HIST 1000: Resistance in History (Johnson)
Interpreting Primary Sources
Analyzing Primary Sources
To help you interpret primary sources, you might think about these questions as you examine the source:
Place the document in its historical context:
1. Who wrote it? What do you know about this person?
2. Where and when was it written?
3. Why was it written?
4. Who was it written for? This is called the “audience.” What do you know about this audience?
Understanding the document:
1. What are the key words and what do they mean?
2. What point is the author trying to make? Summarize the thesis.
3. What evidence does the author give to support this thesis.
4. What assumptions does the author make?
Evaluate the document as a source of historical information:
1. Is this document similar to others from the same time period?
2. How widely was it circulated?
3. What problems, assumptions, and ideas does it share with other documents from the time period?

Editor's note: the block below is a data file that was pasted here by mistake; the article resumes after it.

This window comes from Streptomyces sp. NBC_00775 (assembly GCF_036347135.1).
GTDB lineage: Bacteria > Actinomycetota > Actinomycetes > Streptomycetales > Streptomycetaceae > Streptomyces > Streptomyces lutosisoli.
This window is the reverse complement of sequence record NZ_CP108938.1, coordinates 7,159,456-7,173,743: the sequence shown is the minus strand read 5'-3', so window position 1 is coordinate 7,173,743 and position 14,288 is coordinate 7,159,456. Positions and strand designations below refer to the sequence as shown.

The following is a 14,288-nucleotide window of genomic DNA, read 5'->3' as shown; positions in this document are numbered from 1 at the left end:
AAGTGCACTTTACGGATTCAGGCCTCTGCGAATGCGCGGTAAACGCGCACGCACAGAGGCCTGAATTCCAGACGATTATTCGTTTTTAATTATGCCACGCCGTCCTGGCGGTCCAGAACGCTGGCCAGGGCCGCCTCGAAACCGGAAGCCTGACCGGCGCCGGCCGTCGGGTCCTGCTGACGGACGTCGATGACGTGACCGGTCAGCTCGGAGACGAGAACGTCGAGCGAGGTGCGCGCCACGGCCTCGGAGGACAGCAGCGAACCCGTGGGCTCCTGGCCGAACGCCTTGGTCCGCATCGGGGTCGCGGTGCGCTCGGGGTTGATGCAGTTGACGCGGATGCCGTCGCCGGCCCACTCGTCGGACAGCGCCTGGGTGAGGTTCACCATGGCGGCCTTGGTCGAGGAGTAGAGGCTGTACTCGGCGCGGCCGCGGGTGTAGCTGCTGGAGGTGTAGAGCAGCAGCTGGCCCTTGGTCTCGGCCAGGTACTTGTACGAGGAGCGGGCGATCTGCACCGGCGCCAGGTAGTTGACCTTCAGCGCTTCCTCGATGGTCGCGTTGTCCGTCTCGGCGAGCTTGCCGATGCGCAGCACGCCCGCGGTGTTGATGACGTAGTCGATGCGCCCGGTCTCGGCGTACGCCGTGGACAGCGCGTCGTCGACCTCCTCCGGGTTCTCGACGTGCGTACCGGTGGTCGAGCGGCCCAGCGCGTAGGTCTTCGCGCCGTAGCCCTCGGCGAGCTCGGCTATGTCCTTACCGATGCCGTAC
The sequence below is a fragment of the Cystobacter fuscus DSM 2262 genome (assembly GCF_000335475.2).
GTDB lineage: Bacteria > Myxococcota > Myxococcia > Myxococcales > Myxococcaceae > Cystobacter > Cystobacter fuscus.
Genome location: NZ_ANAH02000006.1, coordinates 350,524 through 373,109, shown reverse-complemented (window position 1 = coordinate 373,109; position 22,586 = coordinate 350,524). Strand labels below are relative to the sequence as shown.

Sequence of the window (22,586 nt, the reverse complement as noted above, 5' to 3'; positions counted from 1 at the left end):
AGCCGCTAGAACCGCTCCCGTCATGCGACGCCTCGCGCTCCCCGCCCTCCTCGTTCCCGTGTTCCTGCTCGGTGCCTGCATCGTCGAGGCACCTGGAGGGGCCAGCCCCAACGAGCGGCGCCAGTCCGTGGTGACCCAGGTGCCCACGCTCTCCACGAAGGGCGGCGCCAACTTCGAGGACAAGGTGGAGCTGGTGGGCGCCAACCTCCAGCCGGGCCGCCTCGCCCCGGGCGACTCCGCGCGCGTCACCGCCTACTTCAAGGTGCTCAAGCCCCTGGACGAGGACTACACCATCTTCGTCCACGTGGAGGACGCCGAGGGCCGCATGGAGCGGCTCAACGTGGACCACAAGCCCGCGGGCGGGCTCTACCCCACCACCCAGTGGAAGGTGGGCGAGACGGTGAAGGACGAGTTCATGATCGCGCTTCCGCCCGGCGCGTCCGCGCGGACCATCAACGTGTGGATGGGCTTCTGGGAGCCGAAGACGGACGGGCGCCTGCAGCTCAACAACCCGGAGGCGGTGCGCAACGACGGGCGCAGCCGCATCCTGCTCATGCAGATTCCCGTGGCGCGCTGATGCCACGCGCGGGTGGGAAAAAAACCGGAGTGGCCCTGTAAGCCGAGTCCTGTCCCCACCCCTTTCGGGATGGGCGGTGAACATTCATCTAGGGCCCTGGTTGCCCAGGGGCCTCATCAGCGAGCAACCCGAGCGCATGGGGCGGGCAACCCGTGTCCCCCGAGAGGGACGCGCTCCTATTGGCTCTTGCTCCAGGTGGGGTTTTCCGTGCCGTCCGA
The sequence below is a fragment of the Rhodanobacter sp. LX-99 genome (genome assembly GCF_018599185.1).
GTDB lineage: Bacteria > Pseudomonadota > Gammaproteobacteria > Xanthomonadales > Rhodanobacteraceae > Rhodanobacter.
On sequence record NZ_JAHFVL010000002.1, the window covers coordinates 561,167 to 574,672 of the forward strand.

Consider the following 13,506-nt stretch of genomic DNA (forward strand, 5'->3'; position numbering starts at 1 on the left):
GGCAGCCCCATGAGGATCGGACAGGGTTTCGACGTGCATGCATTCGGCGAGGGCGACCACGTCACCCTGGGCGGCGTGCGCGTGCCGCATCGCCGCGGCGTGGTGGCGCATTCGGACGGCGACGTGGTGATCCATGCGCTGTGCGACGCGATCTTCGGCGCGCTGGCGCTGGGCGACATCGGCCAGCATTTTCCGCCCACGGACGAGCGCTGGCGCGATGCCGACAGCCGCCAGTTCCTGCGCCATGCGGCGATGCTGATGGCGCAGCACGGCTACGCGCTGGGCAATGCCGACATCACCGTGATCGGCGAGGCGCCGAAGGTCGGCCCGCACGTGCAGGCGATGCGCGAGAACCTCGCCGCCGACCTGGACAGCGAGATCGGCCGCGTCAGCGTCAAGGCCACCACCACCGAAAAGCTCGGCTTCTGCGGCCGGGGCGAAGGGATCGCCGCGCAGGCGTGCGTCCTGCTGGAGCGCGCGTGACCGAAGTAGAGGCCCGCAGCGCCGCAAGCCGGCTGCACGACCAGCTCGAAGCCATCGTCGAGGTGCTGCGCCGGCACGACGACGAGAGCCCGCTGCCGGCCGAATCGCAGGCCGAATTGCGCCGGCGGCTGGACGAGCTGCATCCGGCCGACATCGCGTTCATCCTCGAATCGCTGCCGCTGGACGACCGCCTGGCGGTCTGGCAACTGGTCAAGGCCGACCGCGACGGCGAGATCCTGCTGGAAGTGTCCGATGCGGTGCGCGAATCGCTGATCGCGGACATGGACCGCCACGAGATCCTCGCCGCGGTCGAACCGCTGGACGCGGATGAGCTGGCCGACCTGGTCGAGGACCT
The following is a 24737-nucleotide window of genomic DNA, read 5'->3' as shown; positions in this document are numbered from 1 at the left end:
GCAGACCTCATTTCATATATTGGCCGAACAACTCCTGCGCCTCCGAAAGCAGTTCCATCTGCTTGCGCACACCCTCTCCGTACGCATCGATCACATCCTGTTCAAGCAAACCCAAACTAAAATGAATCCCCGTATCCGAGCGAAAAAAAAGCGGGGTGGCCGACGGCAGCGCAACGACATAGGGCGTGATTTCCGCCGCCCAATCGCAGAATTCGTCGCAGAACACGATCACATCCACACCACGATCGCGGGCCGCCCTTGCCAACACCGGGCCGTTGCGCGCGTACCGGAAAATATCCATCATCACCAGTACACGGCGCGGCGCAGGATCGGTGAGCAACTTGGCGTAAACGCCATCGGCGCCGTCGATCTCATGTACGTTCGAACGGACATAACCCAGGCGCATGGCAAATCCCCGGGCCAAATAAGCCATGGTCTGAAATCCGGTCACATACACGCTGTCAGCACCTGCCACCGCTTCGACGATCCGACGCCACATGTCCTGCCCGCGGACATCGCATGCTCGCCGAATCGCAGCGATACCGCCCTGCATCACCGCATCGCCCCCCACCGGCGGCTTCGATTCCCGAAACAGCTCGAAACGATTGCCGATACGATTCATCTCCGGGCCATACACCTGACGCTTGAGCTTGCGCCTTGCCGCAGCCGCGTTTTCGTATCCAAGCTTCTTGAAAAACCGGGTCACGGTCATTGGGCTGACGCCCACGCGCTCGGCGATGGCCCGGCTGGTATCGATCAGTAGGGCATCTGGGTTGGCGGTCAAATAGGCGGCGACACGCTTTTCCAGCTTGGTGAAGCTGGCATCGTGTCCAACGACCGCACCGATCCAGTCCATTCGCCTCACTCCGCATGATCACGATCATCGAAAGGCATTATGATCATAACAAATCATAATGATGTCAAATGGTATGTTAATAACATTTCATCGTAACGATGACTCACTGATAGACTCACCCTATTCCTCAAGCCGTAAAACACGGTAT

Primary vs. Secondary Sources
What are Primary Sources?
Primary sources were either created during the time period being studied or were created at a later date by a participant in the events being studied (as in the case of memoirs). They reflect the individual viewpoint of a participant or observer. Primary sources enable the researcher to get as close as possible to what actually happened during an historical event or time period
What are Secondary Sources?
A secondary source is a work that interprets or analyzes an historical event or phenomenon. It is generally at least one step removed from the event and is often based on primary sources. Examples include scholarly or popular books and articles, reference books and textbooks.